Today, C. wanted to take some pictures at the local shopping centre/plaza in a non-professional way and for her personal enjoyment, the way she often does.

Hell, the way everyone I know does, half of my friends are photogeeks anyway.

As she started taking pictures of the poster for a film festival in the entrance to the arcade's cinema, a girl behind the counter told us we “couldn't do that”. C. put the protective cover back on her camera's lens and we started leaving. Yet, this seemed like copyright abuse to me, so after checking with C. if she'd mind if I asked the girl to explain, I headed back to the counter.

I asked the girl for what reason we weren't allowed to take pictures, and, lo and behold she told me it was because
“The posters are copyrighted. And it's against cinema policy.”.

Interested and clearly sensing copyright abuse, I started answering.

“Look, this isn't against you, but…”

“This is cinema policy, it's the way it is. I don't want to discuss this anymore with you.” she cut through, and she just left me there.
Obviously, as I was the only person in the cinema's hallway, this clearly was movie rush hour and she had highly more important things to do than answer a customer's question.

Reasonably, I was left rather pissed as an other human being had basically just refused intelligent conversation and hid behind corporate policy to justify stupidity, and more importantly, done it in one of the most blunt and rude ways I've experienced.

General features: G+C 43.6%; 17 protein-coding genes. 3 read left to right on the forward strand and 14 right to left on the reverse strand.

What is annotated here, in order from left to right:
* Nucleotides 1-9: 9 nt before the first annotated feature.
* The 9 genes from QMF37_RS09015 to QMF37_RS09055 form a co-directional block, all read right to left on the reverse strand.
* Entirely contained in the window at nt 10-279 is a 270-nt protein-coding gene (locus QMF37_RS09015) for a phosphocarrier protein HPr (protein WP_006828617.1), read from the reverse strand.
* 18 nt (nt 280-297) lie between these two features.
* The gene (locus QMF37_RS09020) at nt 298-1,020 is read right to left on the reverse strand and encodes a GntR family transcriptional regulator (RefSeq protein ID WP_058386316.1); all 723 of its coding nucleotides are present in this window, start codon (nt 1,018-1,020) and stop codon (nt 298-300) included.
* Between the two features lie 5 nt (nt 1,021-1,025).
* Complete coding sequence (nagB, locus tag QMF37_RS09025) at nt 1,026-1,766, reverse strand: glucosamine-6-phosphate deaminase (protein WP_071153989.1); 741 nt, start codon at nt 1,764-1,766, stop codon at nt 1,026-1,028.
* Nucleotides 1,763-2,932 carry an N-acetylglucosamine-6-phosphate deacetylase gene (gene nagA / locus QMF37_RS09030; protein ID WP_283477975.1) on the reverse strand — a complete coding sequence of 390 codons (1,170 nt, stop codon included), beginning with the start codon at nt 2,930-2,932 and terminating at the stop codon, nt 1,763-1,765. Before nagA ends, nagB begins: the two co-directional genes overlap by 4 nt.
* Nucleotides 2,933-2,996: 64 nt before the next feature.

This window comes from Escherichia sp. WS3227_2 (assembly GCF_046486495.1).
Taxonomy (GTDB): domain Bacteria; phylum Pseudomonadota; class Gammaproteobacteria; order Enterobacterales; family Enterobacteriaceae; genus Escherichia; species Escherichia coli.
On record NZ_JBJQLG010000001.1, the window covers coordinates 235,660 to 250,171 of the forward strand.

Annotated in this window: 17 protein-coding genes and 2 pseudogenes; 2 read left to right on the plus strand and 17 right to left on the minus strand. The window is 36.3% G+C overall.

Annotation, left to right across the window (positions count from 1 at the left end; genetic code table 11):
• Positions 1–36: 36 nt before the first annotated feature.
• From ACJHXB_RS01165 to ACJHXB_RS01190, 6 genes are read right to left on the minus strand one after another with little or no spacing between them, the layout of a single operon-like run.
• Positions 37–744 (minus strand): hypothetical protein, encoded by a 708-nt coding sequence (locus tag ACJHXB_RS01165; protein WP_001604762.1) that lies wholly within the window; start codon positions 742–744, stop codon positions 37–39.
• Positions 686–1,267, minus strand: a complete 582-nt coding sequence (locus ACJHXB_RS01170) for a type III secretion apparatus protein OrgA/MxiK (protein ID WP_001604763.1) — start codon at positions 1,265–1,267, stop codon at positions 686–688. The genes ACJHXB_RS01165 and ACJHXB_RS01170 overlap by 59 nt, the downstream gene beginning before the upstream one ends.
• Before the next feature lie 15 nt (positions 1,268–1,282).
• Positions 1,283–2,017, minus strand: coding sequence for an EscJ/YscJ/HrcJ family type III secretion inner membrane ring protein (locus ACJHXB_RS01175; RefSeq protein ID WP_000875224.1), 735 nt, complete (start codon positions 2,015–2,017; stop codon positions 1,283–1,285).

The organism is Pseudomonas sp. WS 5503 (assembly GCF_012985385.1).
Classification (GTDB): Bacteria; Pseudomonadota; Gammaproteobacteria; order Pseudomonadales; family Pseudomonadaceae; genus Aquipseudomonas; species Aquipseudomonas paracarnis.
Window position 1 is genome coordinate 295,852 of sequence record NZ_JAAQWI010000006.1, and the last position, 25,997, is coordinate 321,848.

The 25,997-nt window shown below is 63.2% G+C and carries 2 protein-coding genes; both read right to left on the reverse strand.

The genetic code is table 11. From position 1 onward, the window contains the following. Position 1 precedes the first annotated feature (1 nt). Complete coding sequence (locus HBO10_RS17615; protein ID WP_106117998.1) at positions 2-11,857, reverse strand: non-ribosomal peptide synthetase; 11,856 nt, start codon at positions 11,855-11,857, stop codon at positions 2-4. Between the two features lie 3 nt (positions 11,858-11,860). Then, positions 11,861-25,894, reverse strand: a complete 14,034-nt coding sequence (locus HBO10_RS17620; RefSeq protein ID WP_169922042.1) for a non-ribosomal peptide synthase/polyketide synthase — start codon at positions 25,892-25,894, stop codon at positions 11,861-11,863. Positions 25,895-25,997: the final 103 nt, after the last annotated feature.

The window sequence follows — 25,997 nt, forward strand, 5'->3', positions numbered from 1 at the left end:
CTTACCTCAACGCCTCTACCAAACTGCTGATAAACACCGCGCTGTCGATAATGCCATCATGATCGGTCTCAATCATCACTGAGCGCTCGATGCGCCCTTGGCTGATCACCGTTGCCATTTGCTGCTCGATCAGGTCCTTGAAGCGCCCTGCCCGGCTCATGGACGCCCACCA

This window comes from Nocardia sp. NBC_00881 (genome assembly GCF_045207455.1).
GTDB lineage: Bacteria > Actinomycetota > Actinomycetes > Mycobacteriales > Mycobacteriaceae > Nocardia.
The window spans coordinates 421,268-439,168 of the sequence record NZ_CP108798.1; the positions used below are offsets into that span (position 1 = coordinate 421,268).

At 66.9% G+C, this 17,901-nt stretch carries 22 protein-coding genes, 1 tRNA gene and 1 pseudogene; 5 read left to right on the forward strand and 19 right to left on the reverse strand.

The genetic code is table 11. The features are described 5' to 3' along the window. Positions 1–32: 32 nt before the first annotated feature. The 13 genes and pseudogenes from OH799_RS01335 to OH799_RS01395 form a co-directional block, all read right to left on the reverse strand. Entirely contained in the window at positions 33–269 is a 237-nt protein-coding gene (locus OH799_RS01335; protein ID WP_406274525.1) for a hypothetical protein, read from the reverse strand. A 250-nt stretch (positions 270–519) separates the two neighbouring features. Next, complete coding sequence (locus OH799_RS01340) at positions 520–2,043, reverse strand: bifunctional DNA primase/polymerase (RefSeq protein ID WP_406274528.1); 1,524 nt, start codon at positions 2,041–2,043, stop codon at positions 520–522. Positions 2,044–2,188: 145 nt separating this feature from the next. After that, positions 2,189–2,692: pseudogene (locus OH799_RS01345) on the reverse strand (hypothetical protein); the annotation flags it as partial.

What's annoying is that the cinema is actually nice, has reasonable pricing and a nice selection.

So, I've checked, and though I am not a copyright lawyer I think this shows one has the right to take pictures of film posters : Australian Copyright Act of 1968, section 65.
For the lazy ones, here is what it says : The copyright in a work to which this section applies that is situated, otherwise than temporarily, in a public place, or in premises open to the public, is not infringed by the making of a painting, drawing, engraving or photograph of the work or by the inclusion of the work in a cinematograph film or in a television broadcast.

So there, from what I make of it, a copyrighted work displayed in open premises does not see it's copyright infringed by a photograph, especially if the picture is for personal enjoyment. And by definition, a film poster is a public work of art, as it's entire point is to be shown to the public and therefore displayed publicly.

Needless to say, I think the obsessive dickhead I am is going to drop by and give her a print-out of that section. She probably doesn't care (she actually made that clear by being deliberately rude), but whatever. %% It is noble and just to dispel myths, falsehoods and untruths, right ?

The worst bit is this : copyright is supposed to help protect artist's rights and avoid spoliation. By being obnoxious and abusing copyright, this girl makes me not want to go to the cinema she works at again. I find a cinema I like and and a stupid policy and worker makes me want to not go there anymore. How is that good for artists?